Just as literary critics used to lament that critical theory was taken more seriously in France than in the UK, the renown of essayists such as Marker, Godard and Agnès Varda (whose The Gleaners and I, a witty and moving meditation on personal, technological and socio-political obsolescence is a masterpiece) has served to obscure the range and history of British contributions to the genre: the sonically exploratory, surrealism-tinged likes of Basil Wright’s Song of Ceylon (1934) and Humphrey Jennings’s Listen to Britain (1942); Mike Dibb and John Berger’s Ways of Seeing (1972), which bears the imprint of Bertolt Brecht and Walter Benjamin; BS Johnson’s self-deconstructing Fat Man on a Beach (1973); Derek Jarman‘s exquisitely crepuscular Blue (1992), in which the director talks about and through his fading eyesight; and Marc Karlin’s resonant disquisition about cultural amnesia in For Memory (1986).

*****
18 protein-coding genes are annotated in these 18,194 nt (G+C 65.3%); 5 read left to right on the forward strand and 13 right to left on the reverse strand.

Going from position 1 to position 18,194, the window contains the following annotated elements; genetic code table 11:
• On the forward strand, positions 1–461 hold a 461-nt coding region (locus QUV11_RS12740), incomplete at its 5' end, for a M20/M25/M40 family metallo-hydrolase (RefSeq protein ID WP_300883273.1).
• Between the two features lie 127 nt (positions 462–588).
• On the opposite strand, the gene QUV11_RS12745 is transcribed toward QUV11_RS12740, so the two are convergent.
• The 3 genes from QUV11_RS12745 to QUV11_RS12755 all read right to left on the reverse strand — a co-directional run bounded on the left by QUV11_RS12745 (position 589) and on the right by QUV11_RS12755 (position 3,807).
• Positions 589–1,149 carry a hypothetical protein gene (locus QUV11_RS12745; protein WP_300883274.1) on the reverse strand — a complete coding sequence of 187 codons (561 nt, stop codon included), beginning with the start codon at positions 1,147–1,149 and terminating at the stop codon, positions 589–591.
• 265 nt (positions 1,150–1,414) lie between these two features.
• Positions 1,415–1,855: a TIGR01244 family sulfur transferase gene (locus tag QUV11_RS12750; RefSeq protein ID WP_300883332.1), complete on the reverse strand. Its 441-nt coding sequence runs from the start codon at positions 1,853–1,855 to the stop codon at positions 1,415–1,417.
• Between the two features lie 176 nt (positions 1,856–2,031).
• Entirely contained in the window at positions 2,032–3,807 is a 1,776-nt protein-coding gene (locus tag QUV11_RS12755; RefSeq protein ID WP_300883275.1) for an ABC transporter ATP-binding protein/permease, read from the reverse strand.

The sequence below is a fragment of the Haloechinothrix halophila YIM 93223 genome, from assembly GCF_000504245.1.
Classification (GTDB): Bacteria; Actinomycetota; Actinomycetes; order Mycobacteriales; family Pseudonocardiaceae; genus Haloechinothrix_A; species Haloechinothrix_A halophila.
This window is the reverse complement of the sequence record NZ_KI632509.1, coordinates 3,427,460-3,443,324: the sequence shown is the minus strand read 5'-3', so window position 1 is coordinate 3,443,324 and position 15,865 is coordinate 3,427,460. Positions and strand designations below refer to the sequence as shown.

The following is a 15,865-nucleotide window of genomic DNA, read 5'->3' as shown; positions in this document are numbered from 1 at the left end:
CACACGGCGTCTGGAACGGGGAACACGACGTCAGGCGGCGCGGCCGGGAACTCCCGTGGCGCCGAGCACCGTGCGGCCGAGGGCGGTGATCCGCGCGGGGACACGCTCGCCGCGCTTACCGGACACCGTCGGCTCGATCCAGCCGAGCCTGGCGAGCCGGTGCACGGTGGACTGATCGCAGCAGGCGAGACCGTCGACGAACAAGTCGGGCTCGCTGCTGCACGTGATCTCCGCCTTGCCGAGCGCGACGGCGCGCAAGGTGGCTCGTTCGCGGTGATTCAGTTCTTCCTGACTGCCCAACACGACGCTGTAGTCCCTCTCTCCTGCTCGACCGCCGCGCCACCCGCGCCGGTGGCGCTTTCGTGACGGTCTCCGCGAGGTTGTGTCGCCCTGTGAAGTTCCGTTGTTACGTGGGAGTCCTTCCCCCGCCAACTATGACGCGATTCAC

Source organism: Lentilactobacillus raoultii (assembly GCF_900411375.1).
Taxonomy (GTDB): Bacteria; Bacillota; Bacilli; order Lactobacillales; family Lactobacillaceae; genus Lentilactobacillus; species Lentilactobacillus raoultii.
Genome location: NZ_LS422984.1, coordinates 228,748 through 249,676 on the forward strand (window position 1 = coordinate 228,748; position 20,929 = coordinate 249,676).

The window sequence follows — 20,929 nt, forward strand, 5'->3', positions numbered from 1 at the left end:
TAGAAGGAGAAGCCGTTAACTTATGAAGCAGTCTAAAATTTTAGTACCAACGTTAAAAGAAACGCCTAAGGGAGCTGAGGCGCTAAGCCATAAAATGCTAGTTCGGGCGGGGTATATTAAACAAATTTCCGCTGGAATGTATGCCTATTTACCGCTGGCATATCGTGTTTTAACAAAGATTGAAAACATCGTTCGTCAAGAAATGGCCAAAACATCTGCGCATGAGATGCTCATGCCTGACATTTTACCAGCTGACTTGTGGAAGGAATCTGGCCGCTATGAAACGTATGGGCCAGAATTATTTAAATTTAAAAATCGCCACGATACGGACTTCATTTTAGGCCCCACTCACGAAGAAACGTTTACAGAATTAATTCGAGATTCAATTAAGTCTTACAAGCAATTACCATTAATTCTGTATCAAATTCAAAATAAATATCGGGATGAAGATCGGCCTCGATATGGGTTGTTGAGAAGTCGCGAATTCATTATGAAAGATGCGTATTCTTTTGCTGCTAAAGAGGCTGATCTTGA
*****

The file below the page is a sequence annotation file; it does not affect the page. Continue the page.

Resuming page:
Some of these films started life on television, but these days it is the gallery sector that is more likely to commission or screen essay films, which are attracting ever more sizable audiences, especially younger people who have been weaned on cheap editing software, platforms such as Tumblr and the archival riches at YouTube and UbuWeb. Visually literate and semiotically savvy, they have tools – conceptual as well as technological – not only to critique and curate (moving) images, but to capture and assemble them. Having grown up in the era of LiveJournal and Facebook, they are also used to experimenting with personal identity in public; RSS feeds and news filters have brought them to a point where the essay film’s fascination with investigating social mediation and the construction of reality is second nature. It could well be that the essay film – for so long a bastard form, an unclassifiable and barely studied hybrid, opaque even to cinephiles – is ready to come into its own.